February 22nd, 2016, 03:39 AM  #1 
Senior Member Joined: Mar 2012 Posts: 572 Thanks: 26  Approaching a limit, quick query
Hi, I'm just editing some text and am uncomfortable about this sentence ½ + ¼ + 1/8 + 1/16... In mathematics this is known as an infinite series, which, despite going on forever, adds up to 1 Is there a more rigorous way of phrasing that sentence? Maybe In mathematics this is known as an infinite series, which, despite going on forever, effectively adds up to 1 ... or something like that? Any thoughts welcome. 
February 22nd, 2016, 04:39 AM  #2 
Senior Member Joined: Dec 2015 From: holland Posts: 162 Thanks: 37 Math Focus: tetration 
What is the difference?

February 22nd, 2016, 05:38 AM  #3 
Senior Member Joined: Mar 2012 Posts: 572 Thanks: 26  
February 22nd, 2016, 05:56 AM  #4 
Senior Member Joined: Dec 2015 From: holland Posts: 162 Thanks: 37 Math Focus: tetration  What do you mean by saying you actually have a finite series? The series continues for ever and ever..

February 22nd, 2016, 06:00 AM  #5  
Senior Member Joined: Mar 2012 Posts: 572 Thanks: 26  Quote:
Simpler question. Is it correct to say that A) A finite version of the series ½ + ¼ + 1/8 + 1/16... approaches a limit of 1 whereas B) The infinite series ½ + ¼ + 1/8 + 1/16... sums to 1  
February 22nd, 2016, 06:20 AM  #6  
Math Team Joined: Dec 2013 From: Colombia Posts: 7,671 Thanks: 2651 Math Focus: Mainly analysis and algebra  Quote:
However, in the case of convergent series, the value we assign definitely appears more natural than in the divergent case. We can think of it as the limit of the finite partial sums and intuitively, but not rigorously can be seen as the actual value of the infinite sum if we were able to "complete" it. It's probably a very weak finitist viewpoint. I have no problem with the infinite set of the terms of the sum existing, but I'm less convinced that it makes sense to claim that we are actually adding them up. It's just a shorthand for saying that we can see where the sequence of sums is heading. It is similar to the idea that $$\lim_{x \to 0} f(x) = 1 \qquad \text{where} \quad f(x) = {\sin x \over x}$$ even though $f(0)$ does not exist. We can see where the function is going, and sometimes it is convenient to write $$g(x) = \begin{cases} {\sin x \over x} & x \ne 0 \\ 1 & x=0 \end{cases}$$ (occasionally we just assume it) and we can feel justified in claiming that this is the "correct" extension of the function. Essentially, we have no reason to expect that reaching the infinite case would do anything particularly strange to the function or the series, but this is just a guess on our part.  
February 22nd, 2016, 06:21 AM  #7  
Senior Member Joined: Feb 2010 Posts: 708 Thanks: 142  Quote:
 
February 22nd, 2016, 07:42 AM  #8  
Banned Camp Joined: Jun 2014 From: Earth Posts: 945 Thanks: 191  Quote:
Quote:
That series does sum to 1. . Last edited by Math Message Board tutor; February 22nd, 2016 at 07:45 AM.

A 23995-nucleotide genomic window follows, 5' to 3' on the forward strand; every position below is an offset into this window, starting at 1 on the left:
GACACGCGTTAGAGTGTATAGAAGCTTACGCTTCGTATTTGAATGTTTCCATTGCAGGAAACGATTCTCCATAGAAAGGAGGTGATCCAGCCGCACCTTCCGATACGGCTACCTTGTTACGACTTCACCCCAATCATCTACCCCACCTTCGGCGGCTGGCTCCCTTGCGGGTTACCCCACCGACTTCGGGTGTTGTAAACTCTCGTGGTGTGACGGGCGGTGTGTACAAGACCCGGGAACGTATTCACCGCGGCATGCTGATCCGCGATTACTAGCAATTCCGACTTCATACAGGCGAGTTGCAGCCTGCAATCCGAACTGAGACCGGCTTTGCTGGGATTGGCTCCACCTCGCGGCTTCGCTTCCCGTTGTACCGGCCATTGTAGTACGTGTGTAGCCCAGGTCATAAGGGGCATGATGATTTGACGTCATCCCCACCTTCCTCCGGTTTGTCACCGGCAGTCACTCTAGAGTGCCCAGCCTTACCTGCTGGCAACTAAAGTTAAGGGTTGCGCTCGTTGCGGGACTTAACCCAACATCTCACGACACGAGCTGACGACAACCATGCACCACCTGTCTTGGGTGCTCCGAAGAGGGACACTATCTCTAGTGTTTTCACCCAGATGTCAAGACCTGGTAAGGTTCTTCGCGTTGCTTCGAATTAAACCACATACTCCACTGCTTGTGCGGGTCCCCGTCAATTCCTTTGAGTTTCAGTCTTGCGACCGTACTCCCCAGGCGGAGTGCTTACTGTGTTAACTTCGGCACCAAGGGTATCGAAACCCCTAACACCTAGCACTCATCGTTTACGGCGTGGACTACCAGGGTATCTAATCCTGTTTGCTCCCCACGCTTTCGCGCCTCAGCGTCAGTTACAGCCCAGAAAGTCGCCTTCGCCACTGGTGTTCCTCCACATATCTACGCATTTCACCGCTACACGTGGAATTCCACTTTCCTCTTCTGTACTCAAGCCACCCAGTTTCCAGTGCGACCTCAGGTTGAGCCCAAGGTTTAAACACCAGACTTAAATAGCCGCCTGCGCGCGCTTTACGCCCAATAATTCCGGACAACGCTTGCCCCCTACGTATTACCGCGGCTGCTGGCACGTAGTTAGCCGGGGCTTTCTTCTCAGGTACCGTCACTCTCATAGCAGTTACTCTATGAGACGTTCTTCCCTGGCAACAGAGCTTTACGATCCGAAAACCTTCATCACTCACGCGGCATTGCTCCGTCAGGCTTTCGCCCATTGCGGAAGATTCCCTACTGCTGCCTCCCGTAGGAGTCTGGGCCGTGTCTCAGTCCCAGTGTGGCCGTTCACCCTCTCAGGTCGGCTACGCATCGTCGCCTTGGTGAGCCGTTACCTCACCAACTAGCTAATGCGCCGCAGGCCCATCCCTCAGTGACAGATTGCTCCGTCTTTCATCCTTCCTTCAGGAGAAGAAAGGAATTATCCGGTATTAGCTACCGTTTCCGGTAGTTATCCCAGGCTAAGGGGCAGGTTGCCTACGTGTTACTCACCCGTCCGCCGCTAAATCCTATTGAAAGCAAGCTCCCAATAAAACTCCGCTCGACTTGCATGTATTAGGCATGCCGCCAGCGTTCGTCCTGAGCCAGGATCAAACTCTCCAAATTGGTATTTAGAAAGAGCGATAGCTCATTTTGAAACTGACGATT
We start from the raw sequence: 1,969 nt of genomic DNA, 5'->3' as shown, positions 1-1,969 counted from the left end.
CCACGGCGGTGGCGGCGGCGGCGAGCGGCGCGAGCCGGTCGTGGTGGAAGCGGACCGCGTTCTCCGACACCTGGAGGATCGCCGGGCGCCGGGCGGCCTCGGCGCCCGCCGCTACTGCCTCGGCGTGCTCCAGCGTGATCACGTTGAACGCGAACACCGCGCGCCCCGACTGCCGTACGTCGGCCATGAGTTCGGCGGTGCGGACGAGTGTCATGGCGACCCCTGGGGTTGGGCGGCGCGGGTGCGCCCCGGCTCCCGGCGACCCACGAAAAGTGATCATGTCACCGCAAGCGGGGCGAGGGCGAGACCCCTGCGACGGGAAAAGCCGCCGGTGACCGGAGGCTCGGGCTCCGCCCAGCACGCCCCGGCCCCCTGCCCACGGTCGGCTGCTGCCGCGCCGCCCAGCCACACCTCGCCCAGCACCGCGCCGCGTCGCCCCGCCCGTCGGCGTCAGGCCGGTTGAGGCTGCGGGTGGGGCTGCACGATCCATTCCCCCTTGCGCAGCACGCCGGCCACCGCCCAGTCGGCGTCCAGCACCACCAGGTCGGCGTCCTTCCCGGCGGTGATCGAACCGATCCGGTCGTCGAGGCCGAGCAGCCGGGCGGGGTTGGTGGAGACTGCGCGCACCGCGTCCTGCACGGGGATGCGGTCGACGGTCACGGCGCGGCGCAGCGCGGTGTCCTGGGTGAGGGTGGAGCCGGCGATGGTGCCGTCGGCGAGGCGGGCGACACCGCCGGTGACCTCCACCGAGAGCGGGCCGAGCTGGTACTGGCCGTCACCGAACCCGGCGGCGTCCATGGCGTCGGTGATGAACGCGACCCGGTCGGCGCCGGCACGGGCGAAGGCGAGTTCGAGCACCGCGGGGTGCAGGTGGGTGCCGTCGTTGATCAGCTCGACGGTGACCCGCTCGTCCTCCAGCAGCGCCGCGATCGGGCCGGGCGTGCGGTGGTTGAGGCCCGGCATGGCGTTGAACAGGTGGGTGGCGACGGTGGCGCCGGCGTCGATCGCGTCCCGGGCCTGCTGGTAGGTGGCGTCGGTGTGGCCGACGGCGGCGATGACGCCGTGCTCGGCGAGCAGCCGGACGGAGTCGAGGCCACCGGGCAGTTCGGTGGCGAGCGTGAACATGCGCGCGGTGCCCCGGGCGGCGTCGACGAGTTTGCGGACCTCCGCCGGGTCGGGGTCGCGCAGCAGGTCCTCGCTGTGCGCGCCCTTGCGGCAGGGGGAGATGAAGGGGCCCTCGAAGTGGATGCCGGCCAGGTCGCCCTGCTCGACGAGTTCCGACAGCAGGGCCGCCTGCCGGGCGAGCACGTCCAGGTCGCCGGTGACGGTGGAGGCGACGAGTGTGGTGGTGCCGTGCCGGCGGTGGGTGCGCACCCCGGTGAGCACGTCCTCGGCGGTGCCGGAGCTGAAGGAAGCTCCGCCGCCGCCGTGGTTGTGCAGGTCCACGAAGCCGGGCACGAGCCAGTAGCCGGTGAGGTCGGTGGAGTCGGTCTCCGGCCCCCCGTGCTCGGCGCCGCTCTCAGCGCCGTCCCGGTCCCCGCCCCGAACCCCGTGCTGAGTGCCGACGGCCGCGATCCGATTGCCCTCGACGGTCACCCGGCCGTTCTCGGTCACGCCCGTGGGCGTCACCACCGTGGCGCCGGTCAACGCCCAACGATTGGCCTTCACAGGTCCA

February 22nd, 2016, 08:13 AM  #9 
Math Team Joined: Dec 2013 From: Colombia Posts: 7,671 Thanks: 2651 Math Focus: Mainly analysis and algebra  Well, of course, that is what you believe. But neither the mathematics nor the philosophy gives us any proof of that. $\frac12 + \frac14 + \frac18 + \ldots$ is just a way of representing $\sum \limits_{n=1}^\infty \frac1{2^n}$ which is, in turn, just a notational shorthand for $\lim_{n \to \infty} \sum \limits_{k=1}^n \frac1{2^n}$. And this last says nothing at all about truly infinite sums. It is just where the finite sums appear to be heading. To claim that the infinite sum $\frac12 + \frac14 + \frac18 + \ldots$ actually exists and has a value is equivalent to claiming that $2 + 4 + 8 + \ldots = 2$, which is certainly a claim that makes me feel uncomfortable. So, no. I haven't "realized wrong", I simply prefer an interpretation which is more consistent with modern mathematics and physics, than an archaic one that isn't. 
February 22nd, 2016, 08:40 AM  #10  
Senior Member Joined: Aug 2012 Posts: 2,343 Thanks: 732  Quote:
Questions to clarify my understanding: * Do you consider that pi = 3 + 1/10 + 4/100 + ...? Or do you consider only that the sequence of partial sums "approaches but never reaches" pi? In which case, do you (a) believe in the existence of the real number pi but disbelieve the existence of decimal representations of real numbers; or (b) disbelieve in the existence of pi? * Same questions for 1/3 = .333... * Do you believe in the least upper bound property of the real numbers? [Once you grant me this, your own theory will collapse. Once you deny this, your mathematics will collapse. Have you thought this through?] * What do you say to the following argument? 1 + 1 isn't "really" 2. It's just a formal game. I assume (without any justification) the Peano axioms. I assume (again without justification) that 0 exists. I define 1 = S0 and 2 = SS0 and then I "prove" using the axioms that 1 + 1 = 2. But that's only a formal math game. It's not "really" true given my knowledge of modern physics. Anyone who thinks that 1 + 1 = 2 is using archaic math and physics. In fact if we smash 1 particle together with 1 particle we'll end up with slightly less than 2 particles worth of mass, since some mass will be lost as energy. So 1 + 1 = 2 is false. * Do you feel that you are making a mathematical point? Or a philosophical one? * If you are staking out some sort of finitist position, which sort? Do you accept 1, 2, 3, 4, ... but deny the set of natural numbers? Or do you feel that past some point, even large finite numbers such as $\displaystyle 2^{2^{2^{2^2}}}$ cease to be meaningful hence lack mathematical existence? Last edited by Maschke; February 22nd, 2016 at 08:54 AM.  

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